Australia – the land of summer and a golden tan. And when the sun wasn’t an option or preference, Australians were big fans of sunbeds to gain that bronzed look. We used to think nothing could stop us from getting the tan we dreamed of. Sunbeds, also known solariums, used to be a quick way to achieve a glowing radiant look for those with busy schedules who couldn’t afford a day at the beach.

However, a closer inspection found that tanning beds are not safe. They emit high levels of UV radiation, which can severely increase your chances of getting skin cancer.

Measures had to be taken; a legal ban on commercial tanning beds in Australia in 2015 was aimed at minimising population exposure to one of the deadliest types of skin cancer in the world which prevails in Australia: melanoma.

Why are sunbeds unsafe?

Sunbeds emit dangerous levels of UV radiation which have been scientifically proven to nearly double the chances of developing skin cancer. Overexposure to UV radiation can also cause premature skin ageing and eye damage.

The Australian rate of melanoma is two out of three individuals to develop skin cancer by the age of 70. Recent findings suggest that should sunbeds be eliminated completely, one in six melanomas in young people between 18 and 29 years old would be prevented.

Dr Pedro Valente is a skin cancer specialist and cosmetic surgeon providing services at Specialist Clinics of Australia. Dr Valente feels very passionate about educating people about the risks associated with sunbeds.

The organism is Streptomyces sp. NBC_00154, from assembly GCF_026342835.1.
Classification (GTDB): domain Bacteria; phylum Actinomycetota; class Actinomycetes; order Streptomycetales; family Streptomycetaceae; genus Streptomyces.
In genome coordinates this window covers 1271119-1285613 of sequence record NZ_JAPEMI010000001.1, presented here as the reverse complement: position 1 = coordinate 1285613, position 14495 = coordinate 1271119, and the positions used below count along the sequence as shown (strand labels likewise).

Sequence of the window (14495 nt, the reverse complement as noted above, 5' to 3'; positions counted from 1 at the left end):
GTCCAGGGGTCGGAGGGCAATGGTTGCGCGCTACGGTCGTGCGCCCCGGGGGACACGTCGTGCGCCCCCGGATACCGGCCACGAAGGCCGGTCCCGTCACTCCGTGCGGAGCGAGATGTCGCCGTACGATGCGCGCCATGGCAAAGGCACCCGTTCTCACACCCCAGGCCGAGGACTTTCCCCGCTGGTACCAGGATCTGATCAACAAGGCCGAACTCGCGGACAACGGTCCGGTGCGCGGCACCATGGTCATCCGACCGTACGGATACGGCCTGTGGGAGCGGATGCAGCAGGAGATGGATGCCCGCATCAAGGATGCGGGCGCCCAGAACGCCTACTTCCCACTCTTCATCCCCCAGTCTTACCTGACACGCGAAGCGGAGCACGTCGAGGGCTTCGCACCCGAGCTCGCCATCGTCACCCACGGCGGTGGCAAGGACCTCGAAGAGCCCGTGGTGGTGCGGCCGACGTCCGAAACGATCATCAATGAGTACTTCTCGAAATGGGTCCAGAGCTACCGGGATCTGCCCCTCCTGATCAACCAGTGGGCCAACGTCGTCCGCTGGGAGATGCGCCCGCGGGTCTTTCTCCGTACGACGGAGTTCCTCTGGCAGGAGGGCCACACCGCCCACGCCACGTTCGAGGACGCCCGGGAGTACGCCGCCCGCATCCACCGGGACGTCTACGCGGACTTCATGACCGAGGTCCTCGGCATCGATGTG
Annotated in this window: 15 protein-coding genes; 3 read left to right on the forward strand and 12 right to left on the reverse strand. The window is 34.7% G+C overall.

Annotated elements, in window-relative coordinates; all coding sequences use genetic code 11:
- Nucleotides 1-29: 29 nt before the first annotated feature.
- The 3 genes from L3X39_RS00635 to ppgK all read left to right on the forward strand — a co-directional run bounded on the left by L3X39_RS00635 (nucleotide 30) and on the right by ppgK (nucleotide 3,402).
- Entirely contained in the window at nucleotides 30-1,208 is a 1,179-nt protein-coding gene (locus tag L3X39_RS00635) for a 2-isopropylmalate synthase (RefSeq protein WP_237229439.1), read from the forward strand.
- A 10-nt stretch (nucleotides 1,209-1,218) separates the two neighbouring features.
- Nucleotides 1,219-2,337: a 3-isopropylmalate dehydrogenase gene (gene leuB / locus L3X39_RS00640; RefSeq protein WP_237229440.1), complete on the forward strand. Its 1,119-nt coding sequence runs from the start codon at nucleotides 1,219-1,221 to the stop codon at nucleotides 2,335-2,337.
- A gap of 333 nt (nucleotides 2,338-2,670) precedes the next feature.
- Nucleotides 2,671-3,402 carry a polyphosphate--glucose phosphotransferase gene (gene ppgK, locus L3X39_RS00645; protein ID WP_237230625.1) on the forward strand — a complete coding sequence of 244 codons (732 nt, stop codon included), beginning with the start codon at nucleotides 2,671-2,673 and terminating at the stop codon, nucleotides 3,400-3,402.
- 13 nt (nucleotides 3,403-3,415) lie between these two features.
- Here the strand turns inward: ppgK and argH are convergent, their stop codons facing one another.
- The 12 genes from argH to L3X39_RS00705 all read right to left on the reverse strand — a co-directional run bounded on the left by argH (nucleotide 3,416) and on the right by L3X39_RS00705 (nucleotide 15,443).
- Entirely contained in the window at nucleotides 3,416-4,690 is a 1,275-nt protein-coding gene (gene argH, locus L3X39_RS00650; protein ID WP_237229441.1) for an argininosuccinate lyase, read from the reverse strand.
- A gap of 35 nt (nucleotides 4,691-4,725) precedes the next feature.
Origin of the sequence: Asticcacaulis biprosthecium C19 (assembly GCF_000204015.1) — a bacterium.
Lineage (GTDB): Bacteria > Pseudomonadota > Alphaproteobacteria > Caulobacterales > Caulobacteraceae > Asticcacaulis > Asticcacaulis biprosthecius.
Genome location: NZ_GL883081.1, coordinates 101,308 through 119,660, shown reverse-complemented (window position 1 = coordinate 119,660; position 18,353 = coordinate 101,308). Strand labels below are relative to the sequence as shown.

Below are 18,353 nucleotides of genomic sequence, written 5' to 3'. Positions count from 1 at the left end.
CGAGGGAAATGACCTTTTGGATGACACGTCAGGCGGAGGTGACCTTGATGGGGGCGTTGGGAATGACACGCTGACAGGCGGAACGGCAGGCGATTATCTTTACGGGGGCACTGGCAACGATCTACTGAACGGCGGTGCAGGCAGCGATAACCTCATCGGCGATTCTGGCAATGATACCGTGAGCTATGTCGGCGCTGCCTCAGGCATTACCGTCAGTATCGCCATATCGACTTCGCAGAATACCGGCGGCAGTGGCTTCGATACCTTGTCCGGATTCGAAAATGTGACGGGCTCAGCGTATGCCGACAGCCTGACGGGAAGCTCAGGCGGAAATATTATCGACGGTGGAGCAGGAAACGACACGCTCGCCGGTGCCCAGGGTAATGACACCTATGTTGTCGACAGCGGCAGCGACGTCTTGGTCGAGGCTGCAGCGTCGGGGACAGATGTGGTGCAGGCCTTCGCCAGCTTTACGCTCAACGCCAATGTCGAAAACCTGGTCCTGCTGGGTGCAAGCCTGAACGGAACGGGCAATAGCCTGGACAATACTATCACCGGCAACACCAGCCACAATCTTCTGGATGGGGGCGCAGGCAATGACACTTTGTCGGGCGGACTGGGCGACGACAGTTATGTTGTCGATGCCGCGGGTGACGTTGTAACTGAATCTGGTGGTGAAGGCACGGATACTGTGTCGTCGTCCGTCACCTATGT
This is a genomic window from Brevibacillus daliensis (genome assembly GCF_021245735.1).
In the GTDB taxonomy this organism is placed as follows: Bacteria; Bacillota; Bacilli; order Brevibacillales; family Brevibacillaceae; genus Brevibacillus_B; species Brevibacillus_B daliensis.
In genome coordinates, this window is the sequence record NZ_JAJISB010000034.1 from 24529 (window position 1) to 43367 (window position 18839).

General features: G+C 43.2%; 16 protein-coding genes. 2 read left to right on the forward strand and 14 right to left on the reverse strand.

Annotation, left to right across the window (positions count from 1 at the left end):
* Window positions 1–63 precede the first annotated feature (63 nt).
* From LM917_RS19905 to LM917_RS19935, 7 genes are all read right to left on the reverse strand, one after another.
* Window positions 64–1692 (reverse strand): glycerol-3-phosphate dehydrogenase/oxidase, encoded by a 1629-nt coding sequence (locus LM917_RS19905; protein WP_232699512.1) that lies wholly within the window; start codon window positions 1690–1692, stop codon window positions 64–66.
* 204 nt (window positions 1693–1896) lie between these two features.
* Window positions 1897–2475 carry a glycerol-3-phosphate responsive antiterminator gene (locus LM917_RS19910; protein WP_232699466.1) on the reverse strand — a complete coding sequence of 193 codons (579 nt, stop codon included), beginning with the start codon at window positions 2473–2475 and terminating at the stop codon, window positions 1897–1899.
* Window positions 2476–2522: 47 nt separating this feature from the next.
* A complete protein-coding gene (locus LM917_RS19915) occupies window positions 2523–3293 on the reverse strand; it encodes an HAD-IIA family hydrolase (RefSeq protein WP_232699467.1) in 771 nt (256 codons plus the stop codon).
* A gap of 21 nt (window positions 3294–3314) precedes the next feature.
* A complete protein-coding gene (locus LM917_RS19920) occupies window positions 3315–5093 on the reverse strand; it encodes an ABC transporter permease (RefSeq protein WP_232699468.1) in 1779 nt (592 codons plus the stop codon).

During his career, Dr Valente has focused on diagnosing and managing skin cancer, while ensuring his patients get accurate information about how to better care for their skin. “People need to be encouraged to take action when it comes to the health of their skin. Otherwise, we risk seeing the rate of melanoma increasing further.”

Dr Valente explains that when using a sunbed, you can’t control the level of radiation you expose yourself to. “We had hoped that by investing in patient education as well as a nation-wide ban, people would think twice before they used a sunbed to get their tan”, Dr Valente says.

The emerging black market and overseas solariums

Despite all the risks associated with using sunbeds, some tan-aholics admit they will not stop using them. The Australia-wide ban has lead those desperate to take to the internet to source home solariums or turn to the black market.

While commercial use has been banned, it is still legal to purchase sunbeds for personal use. Advertising of such services is popular in online classifieds and via social media. Several homeowners illegally operate solariums in their backyards. Operators risk fines of up to $44,000 under laws banning commercial use of tanning beds.

Additionally, solariums are still popular and legal in other countries. Australian travellers can easily access them while holidaying.

Dr Valente is shocked when interviewing new patients. One of the standard questions he asks is, “Have you ever used, or do you still use sunbeds?”. Surprisingly, sometimes his patients answer that they still use them and this happens more regularly than one would expect.

“Given that there has been a lot of media coverage in Australia on the associated risks of using sunbeds, I find it quite alarming that some people ignore the dangers and expose themselves to dangerous UV radiation,” explains Dr Valente.

Given all the health risks associated with the use of UV radiation exposure, Dr Valente stands firm in his advice that opting for artificial UV tanning machines like sunbeds should be avoided. Although the devices may continue to be available to the public, he is passionate about continuing to educate his patients of the associated risks.

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Any surgical or invasive procedure carries risks, and results of cosmetic procedures will vary.